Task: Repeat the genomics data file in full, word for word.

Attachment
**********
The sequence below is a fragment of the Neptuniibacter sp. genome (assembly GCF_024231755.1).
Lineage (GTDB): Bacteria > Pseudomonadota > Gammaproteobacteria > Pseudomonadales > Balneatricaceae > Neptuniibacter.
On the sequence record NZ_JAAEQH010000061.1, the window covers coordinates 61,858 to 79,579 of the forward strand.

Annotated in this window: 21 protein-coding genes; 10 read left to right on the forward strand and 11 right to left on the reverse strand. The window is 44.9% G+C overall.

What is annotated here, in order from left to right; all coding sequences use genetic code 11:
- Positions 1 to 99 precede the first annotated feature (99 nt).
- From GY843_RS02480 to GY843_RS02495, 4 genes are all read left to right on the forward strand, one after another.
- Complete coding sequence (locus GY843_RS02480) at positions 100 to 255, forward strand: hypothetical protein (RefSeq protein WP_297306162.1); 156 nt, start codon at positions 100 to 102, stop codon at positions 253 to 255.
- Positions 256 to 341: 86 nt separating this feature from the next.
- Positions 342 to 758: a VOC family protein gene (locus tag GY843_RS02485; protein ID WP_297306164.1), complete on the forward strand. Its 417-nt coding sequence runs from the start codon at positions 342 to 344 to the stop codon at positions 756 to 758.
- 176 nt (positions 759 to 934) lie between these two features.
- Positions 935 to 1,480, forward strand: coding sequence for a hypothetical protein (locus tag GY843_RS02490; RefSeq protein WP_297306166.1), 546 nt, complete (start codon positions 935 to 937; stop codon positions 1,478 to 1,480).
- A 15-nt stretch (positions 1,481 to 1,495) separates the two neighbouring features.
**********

The sequence below is a fragment of the Neptuniibacter sp. genome (assembly GCF_024231755.1).
Lineage (GTDB): Bacteria > Pseudomonadota > Gammaproteobacteria > Pseudomonadales > Balneatricaceae > Neptuniibacter.
On the sequence record NZ_JAAEQH010000061.1, the window covers coordinates 61,858 to 79,579 of the forward strand.

Annotated in this window: 21 protein-coding genes; 10 read left to right on the forward strand and 11 right to left on the reverse strand. The window is 44.9% G+C overall.

What is annotated here, in order from left to right; all coding sequences use genetic code 11:
- Positions 1 to 99 precede the first annotated feature (99 nt).
- From GY843_RS02480 to GY843_RS02495, 4 genes are all read left to right on the forward strand, one after another.
- Complete coding sequence (locus GY843_RS02480) at positions 100 to 255, forward strand: hypothetical protein (RefSeq protein WP_297306162.1); 156 nt, start codon at positions 100 to 102, stop codon at positions 253 to 255.
- Positions 256 to 341: 86 nt separating this feature from the next.
- Positions 342 to 758: a VOC family protein gene (locus tag GY843_RS02485; protein ID WP_297306164.1), complete on the forward strand. Its 417-nt coding sequence runs from the start codon at positions 342 to 344 to the stop codon at positions 756 to 758.
- 176 nt (positions 759 to 934) lie between these two features.
- Positions 935 to 1,480, forward strand: coding sequence for a hypothetical protein (locus tag GY843_RS02490; RefSeq protein WP_297306166.1), 546 nt, complete (start codon positions 935 to 937; stop codon positions 1,478 to 1,480).
- A 15-nt stretch (positions 1,481 to 1,495) separates the two neighbouring features.